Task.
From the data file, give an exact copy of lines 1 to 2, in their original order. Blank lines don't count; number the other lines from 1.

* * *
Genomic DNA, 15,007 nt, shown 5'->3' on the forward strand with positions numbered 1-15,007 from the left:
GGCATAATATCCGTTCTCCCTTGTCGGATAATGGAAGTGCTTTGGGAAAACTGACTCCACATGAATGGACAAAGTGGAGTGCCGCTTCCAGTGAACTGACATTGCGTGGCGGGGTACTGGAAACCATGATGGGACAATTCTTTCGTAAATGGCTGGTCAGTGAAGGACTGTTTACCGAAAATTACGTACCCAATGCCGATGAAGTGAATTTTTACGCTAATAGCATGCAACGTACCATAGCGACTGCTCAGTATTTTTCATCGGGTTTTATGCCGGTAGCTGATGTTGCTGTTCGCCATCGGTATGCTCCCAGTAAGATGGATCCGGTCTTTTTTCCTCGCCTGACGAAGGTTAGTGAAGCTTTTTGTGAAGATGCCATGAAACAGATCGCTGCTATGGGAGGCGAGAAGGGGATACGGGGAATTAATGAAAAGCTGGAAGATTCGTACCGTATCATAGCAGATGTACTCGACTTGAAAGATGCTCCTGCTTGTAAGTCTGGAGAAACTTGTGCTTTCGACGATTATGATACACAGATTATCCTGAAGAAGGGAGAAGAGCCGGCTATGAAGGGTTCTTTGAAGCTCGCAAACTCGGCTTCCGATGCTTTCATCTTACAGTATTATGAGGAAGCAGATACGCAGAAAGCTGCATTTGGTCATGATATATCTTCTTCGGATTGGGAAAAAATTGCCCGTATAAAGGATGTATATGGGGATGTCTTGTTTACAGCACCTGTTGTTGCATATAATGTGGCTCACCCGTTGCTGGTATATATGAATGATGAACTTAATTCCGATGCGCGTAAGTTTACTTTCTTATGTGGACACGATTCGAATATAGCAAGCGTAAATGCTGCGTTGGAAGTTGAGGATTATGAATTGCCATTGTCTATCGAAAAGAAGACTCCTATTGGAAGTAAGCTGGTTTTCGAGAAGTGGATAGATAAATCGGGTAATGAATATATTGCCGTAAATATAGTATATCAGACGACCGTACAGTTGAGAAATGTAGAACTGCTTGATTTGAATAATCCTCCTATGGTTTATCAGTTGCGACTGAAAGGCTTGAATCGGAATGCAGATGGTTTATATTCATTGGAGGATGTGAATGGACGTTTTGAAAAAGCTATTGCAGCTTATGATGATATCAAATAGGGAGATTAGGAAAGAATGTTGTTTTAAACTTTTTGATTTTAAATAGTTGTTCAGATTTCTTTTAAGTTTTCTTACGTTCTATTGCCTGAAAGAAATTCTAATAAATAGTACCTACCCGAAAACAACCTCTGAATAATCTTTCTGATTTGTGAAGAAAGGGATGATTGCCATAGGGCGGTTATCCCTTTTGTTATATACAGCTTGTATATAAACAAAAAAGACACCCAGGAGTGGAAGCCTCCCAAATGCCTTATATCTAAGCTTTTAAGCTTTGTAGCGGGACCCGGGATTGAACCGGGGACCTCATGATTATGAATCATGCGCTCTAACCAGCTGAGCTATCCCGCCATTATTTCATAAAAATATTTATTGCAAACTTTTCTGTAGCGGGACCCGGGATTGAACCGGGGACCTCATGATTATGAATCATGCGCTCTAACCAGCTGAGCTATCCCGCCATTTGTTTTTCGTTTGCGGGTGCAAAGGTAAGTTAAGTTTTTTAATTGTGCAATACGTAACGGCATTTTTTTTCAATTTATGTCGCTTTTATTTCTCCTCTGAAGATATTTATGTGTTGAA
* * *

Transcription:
Genomic DNA, 15,007 nt, shown 5'->3' on the forward strand with positions numbered 1-15,007 from the left:
GGCATAATATCCGTTCTCCCTTGTCGGATAATGGAAGTGCTTTGGGAAAACTGACTCCACATGAATGGACAAAGTGGAGTGCCGCTTCCAGTGAACTGACATTGCGTGGCGGGGTACTGGAAACCATGATGGGACAATTCTTTCGTAAATGGCTGGTCAGTGAAGGACTGTTTACCGAAAATTACGTACCCAATGCCGATGAAGTGAATTTTTACGCTAATAGCATGCAACGTACCATAGCGACTGCTCAGTATTTTTCATCGGGTTTTATGCCGGTAGCTGATGTTGCTGTTCGCCATCGGTATGCTCCCAGTAAGATGGATCCGGTCTTTTTTCCTCGCCTGACGAAGGTTAGTGAAGCTTTTTGTGAAGATGCCATGAAACAGATCGCTGCTATGGGAGGCGAGAAGGGGATACGGGGAATTAATGAAAAGCTGGAAGATTCGTACCGTATCATAGCAGATGTACTCGACTTGAAAGATGCTCCTGCTTGTAAGTCTGGAGAAACTTGTGCTTTCGACGATTATGATACACAGATTATCCTGAAGAAGGGAGAAGAGCCGGCTATGAAGGGTTCTTTGAAGCTCGCAAACTCGGCTTCCGATGCTTTCATCTTACAGTATTATGAGGAAGCAGATACGCAGAAAGCTGCATTTGGTCATGATATATCTTCTTCGGATTGGGAAAAAATTGCCCGTATAAAGGATGTATATGGGGATGTCTTGTTTACAGCACCTGTTGTTGCATATAATGTGGCTCACCCGTTGCTGGTATATATGAATGATGAACTTAATTCCGATGCGCGTAAGTTTACTTTCTTATGTGGACACGATTCGAATATAGCAAGCGTAAATGCTGCGTTGGAAGTTGAGGATTATGAATTGCCATTGTCTATCGAAAAGAAGACTCCTATTGGAAGTAAGCTGGTTTTCGAGAAGTGGATAGATAAATCGGGTAATGAATATATTGCCGTAAATATAGTATATCAGACGACCGTACAGTTGAGAAATGTAGAACTGCTTGATTTGAATAATCCTCCTATGGTTTATCAGTTGCGACTGAAAGGCTTGAATCGGAATGCAGATGGTTTATATTCATTGGAGGATGTGAATGGACGTTTTGAAAAAGCTATTGCAGCTTATGATGATATCAAATAGGGAGATTAGGAAAGAATGTTGTTTTAAACTTTTTGATTTTAAATAGTTGTTCAGATTTCTTTTAAGTTTTCTTACGTTCTATTGCCTGAAAGAAATTCTAATAAATAGTACCTACCCGAAAACAACCTCTGAATAATCTTTCTGATTTGTGAAGAAAGGGATGATTGCCATAGGGCGGTTATCCCTTTTGTTATATACAGCTTGTATATAAACAAAAAAGACACCCAGGAGTGGAAGCCTCCCAAATGCCTTATATCTAAGCTTTTAAGCTTTGTAGCGGGACCCGGGATTGAACCGGGGACCTCATGATTATGAATCATGCGCTCTAACCAGCTGAGCTATCCCGCCATTATTTCATAAAAATATTTATTGCAAACTTTTCTGTAGCGGGACCCGGGATTGAACCGGGGACCTCATGATTATGAATCATGCGCTCTAACCAGCTGAGCTATCCCGCCATTTGTTTTTCGTTTGCGGGTGCAAAGGTAAGTTAAGTTTTTTAATTGTGCAATACGTAACGGCATTTTTTTTCAATTTATGTCGCTTTTATTTCTCCTCTGAAGATATTTATGTGTTGAA